Rory McIlroy, Adam Scott and even Colin Montgomerie have enticingly teed up the rest of the golf season.
Their exploits on Sunday created a fantastic day for the sport with each claiming important tournament wins.
Up to this point the 2014 calendar was producing individual stories without a compelling narrative. But this decorated trio have taken the season to a new level.
We've also had frequent tales of unknown winners and hard luck stories for the game's supposed superstars. But too much parity and not enough clarity devalues golf's currency.
Furthermore, the absence of Tiger Woods through injury has created a vacuum. The game is waiting for a big name to fill it.
Of course, there is always a story with McIlroy but his unlikely victory at the BMW PGA Championship was as compelling as anything he has achieved in his young career.
He has stated his ambition to be the player who picks up the baton from Woods and this triumph could prove the catalyst.
Remarkably it was the 25 year old's first professional win on European soil. Few thought it possible in the wake of his emotional and painful split from fiancée Caroline Wozniacki.
By the way, those who believe his return to winning ways and the break up are in some way related should remember McIlroy's huge success in 2012 when they first became an item.
The Northern Irishman's career wasn't held back by Wozniacki. In fact she helped turn him into an impressive athlete in his own right.
His biggest problems have been failures in concentration. Initially playing with new equipment from the start of last year didn't help, nor did his rancorous split with his management company.
This season, ruinous rounds became routine because of mental lapses. McIlroy was good enough to rack up top tens but opportunities to contend were too frequently thrown away with over-aggressive tactics.
The private-life pain of last week left him with no alternative other than to absorb himself in his golf.
At Wentworth he has always struggled and he knew he had to think his way round.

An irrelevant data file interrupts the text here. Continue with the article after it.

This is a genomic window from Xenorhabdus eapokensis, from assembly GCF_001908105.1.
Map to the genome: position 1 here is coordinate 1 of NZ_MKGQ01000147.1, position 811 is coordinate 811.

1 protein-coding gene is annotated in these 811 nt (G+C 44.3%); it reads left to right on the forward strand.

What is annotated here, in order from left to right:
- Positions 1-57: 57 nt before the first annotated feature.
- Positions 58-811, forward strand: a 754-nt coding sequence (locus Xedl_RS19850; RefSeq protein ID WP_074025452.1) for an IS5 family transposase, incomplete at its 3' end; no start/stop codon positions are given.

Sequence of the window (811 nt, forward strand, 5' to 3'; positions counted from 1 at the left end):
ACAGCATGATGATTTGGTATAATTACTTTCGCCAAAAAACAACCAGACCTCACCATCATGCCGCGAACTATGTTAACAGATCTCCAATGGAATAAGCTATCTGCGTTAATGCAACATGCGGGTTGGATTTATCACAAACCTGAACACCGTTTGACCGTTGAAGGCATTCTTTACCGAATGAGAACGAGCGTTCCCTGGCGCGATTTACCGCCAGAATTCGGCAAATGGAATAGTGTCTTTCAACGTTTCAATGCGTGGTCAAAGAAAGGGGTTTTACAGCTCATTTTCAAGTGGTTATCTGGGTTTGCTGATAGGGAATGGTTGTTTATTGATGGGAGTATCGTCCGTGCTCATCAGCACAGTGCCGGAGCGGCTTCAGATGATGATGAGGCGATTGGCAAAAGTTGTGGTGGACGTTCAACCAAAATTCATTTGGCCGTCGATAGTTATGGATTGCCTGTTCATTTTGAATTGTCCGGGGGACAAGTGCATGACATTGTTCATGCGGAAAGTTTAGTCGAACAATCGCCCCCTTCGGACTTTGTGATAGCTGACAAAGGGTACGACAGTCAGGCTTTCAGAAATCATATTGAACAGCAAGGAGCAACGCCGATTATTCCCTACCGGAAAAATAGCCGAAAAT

Heavy rain also helped his cause. McIlroy is a different animal on softened courses. They allow him to play target golf and when he is on song there is no one better.
Then there was Thomas Bjorn's collapse from a position where he led by six strokes early in the final round.
The stars certainly aligned in the champion's favour - but how often is that the case for great champions?
"I've never made a winner's speech and said I was unlucky," is one of Montgomerie's favourite sayings.
McIlroy's victory is a potential launch pad for someone who already has two majors (the 2011 US Open and 2012 US PGA) to his name.
"Knowing that I'm playing well going into the second major of the year, I couldn't be happier with that," McIlroy told BBC Sport.
How the remodeled Pinehurst No 2 shapes up for his game remains to be seen, but at least golf has a young, rejuvenated winner to create a real buzz at the upcoming US Open.
It will also have an undisputed top dog contending. Scott responded like a true world number one to surge through the field and win the Colonial in a play-off against Jason Dufner.
Like McIlroy, the Australian shot a closing 66 to secure his first title of the year.
It was the perfect response because there was every chance of Scott's reign at the top of the rankings lasting only a single week.
Henrik Stenson's tie for seventh place at Wentworth might have been enough to take him to number one - and, with no offence to the Swede intended, thank goodness it wasn't.
Fans don't want that honour being earned through finishing seventh. Scott's victory adds a much needed sense of validation and champion spirit.
And that's something Monty always strived for throughout a glorious career on the European Tour.
He was a colossus in the Ryder Cup and picked up titles and Orders of Merit for fun. Yet despite his sublime talent he could never find the way to win a major.
Five times he was runner up and he collected more second places in majors than anyone else who hasn't won one.
At least that will never be said of his Seniors career. Victory in the over 50's PGA Championship in Michigan has removed that monkey from his broad back.
It was a fabulous win, beating great champions like Tom Watson and Bernhard Langer.
For Monty it won't make up for never winning one of the big four in his prime, but he's right to feel immense satisfaction in the wake of his triumph.
In that regard he shares plenty in common with McIlroy and Scott. Furthermore, all three find ways to make golf a lot more interesting.